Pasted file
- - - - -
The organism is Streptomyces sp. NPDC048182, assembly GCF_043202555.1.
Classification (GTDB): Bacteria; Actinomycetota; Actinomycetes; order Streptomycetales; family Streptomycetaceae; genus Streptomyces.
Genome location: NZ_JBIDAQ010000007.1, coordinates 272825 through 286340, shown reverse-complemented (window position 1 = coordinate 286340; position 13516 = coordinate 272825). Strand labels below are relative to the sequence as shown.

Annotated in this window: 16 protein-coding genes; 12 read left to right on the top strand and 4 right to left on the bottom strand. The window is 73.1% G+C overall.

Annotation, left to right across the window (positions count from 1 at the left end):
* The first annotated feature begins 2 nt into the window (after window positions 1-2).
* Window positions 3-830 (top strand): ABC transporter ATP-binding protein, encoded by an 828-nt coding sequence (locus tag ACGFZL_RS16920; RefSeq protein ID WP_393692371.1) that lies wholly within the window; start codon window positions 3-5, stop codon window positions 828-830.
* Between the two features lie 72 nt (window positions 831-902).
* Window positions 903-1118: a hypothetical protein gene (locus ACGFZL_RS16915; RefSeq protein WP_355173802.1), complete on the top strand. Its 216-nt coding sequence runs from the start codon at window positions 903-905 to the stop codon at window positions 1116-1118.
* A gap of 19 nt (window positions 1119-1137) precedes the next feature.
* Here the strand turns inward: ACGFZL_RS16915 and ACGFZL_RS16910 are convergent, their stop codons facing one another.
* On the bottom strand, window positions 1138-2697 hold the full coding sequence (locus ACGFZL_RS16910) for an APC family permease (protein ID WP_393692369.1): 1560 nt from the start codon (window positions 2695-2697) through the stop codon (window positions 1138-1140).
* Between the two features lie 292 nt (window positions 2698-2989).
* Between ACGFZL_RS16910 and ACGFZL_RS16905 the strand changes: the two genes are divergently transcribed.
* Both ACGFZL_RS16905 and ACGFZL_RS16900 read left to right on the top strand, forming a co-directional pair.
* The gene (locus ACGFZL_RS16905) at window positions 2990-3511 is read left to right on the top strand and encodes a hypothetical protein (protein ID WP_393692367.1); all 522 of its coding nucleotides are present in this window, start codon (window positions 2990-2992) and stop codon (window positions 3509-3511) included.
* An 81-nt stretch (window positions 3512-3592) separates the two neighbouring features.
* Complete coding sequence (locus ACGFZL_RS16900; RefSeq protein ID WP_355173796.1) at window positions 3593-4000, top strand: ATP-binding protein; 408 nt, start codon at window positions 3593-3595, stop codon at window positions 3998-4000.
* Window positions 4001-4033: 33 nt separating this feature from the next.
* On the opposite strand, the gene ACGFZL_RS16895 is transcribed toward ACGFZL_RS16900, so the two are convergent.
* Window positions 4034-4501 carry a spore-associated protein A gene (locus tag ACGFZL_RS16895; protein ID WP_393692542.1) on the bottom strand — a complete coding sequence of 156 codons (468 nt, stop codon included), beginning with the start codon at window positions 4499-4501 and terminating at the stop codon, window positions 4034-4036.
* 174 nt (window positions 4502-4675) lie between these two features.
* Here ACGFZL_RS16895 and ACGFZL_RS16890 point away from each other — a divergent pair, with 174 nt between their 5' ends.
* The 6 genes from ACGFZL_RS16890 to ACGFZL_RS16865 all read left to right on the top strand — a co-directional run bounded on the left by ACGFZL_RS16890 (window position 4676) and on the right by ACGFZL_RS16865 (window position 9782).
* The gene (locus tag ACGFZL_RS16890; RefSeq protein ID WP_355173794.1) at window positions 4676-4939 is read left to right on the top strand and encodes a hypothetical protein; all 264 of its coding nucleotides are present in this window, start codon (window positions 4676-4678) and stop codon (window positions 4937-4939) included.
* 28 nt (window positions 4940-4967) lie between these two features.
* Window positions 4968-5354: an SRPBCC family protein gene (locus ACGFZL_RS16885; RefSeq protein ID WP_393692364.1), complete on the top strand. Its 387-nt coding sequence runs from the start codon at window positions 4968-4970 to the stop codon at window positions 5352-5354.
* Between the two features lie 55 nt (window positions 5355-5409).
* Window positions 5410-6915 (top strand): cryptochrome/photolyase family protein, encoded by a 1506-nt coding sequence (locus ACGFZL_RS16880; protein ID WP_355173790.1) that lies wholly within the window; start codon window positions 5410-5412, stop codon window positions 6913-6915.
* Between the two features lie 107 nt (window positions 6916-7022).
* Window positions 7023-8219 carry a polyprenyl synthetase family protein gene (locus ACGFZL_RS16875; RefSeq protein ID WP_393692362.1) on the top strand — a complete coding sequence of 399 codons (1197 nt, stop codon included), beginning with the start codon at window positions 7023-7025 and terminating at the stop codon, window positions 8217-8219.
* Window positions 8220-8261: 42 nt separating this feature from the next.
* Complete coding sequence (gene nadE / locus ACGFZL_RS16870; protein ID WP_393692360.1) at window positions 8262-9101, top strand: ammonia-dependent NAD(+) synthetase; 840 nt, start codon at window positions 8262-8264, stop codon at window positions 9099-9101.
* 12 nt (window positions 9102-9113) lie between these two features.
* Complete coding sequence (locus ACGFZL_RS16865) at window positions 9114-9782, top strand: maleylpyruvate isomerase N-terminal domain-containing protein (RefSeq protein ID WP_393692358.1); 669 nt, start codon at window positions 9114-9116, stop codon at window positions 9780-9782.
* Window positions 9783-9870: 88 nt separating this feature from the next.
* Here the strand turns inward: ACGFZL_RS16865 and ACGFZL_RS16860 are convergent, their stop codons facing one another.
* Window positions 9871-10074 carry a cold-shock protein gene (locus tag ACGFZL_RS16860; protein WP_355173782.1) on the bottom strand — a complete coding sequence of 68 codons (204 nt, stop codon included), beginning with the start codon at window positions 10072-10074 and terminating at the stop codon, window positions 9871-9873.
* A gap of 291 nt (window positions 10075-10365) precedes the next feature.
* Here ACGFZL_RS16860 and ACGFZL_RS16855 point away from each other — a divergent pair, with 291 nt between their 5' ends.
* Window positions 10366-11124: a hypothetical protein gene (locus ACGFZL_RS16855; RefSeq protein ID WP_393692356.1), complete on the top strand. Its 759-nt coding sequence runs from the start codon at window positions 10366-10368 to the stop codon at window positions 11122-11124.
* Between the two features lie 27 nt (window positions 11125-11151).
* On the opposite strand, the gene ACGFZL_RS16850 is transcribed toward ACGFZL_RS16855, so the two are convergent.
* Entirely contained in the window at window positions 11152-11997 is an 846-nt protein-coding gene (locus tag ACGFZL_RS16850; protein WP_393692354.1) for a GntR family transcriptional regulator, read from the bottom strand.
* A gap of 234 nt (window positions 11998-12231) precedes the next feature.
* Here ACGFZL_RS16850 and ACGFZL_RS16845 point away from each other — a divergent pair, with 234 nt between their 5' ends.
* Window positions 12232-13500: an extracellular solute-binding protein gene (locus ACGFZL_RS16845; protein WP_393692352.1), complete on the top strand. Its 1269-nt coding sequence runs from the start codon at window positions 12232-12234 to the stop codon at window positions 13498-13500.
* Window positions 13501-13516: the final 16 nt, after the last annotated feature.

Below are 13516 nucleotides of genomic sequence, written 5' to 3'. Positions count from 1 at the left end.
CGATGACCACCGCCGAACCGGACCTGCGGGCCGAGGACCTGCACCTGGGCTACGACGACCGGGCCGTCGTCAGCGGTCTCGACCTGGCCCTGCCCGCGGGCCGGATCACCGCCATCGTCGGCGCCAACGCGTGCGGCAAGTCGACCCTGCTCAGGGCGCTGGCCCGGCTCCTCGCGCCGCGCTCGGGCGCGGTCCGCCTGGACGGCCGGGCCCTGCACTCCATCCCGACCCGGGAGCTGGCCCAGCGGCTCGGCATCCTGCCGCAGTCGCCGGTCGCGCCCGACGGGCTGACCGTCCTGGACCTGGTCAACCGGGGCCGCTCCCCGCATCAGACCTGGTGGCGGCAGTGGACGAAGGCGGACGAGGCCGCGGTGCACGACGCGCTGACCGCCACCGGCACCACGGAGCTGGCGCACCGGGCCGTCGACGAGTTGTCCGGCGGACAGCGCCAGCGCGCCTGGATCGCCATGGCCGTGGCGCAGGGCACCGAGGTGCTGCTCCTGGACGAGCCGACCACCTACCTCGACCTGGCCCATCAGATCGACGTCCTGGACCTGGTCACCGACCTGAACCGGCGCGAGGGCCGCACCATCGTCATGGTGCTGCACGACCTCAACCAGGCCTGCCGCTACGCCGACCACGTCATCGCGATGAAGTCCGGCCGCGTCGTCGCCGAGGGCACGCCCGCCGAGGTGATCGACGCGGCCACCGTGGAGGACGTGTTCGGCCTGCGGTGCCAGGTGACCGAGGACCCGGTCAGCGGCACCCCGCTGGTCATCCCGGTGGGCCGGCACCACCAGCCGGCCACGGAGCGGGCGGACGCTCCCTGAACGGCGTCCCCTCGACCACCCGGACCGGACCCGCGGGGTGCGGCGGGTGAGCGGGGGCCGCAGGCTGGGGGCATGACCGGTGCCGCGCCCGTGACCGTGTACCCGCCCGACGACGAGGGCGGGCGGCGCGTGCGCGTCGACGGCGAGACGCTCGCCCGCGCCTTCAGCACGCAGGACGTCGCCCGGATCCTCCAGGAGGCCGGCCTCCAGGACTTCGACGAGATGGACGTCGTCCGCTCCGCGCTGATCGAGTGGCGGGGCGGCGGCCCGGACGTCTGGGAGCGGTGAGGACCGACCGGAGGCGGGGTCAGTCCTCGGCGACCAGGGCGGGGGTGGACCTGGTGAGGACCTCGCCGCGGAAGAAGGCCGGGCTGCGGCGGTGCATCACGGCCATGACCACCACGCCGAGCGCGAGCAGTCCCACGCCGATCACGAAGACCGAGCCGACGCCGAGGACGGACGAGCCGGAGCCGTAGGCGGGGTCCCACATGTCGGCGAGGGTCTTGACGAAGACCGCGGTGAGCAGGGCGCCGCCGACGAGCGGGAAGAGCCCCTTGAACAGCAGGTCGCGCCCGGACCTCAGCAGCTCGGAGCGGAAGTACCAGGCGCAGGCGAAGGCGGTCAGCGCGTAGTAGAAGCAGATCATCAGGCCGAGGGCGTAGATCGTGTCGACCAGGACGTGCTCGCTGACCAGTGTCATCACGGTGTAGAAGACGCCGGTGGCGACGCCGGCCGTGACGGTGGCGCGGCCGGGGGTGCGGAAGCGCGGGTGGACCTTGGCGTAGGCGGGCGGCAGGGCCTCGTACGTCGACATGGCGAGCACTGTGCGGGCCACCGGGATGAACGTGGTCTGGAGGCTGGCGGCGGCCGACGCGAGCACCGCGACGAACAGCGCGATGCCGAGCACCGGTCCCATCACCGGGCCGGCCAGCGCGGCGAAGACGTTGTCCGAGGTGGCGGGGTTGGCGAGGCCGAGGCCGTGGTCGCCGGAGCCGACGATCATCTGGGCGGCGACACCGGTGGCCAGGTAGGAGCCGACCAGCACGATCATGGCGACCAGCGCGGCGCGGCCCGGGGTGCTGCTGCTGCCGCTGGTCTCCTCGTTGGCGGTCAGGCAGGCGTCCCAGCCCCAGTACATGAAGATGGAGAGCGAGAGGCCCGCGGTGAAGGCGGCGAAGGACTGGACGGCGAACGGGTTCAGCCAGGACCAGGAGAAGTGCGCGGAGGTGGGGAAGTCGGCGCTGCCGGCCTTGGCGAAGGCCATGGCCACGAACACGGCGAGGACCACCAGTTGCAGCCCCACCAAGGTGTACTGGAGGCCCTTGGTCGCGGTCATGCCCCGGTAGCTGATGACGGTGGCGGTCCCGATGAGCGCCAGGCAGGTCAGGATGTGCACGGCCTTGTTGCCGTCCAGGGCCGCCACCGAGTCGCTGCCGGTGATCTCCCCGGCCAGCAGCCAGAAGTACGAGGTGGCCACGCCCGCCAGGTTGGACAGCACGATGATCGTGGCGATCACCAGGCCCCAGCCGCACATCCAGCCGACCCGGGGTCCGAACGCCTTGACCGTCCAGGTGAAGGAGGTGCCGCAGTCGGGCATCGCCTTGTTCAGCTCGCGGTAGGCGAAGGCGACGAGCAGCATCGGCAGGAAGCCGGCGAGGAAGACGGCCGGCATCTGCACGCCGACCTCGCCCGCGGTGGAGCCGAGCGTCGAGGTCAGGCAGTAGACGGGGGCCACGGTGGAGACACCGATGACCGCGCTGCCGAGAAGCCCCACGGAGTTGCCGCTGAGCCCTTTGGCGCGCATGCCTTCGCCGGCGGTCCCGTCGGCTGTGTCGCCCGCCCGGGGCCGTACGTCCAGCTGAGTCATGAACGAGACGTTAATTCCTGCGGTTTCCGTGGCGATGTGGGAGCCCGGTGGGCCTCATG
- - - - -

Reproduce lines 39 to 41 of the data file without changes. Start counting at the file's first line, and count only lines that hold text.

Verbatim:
* A gap of 291 nt (window positions 10075-10365) precedes the next feature.
* Here ACGFZL_RS16860 and ACGFZL_RS16855 point away from each other — a divergent pair, with 291 nt between their 5' ends.
* Window positions 10366-11124: a hypothetical protein gene (locus ACGFZL_RS16855; RefSeq protein ID WP_393692356.1), complete on the top strand. Its 759-nt coding sequence runs from the start codon at window positions 10366-10368 to the stop codon at window positions 11122-11124.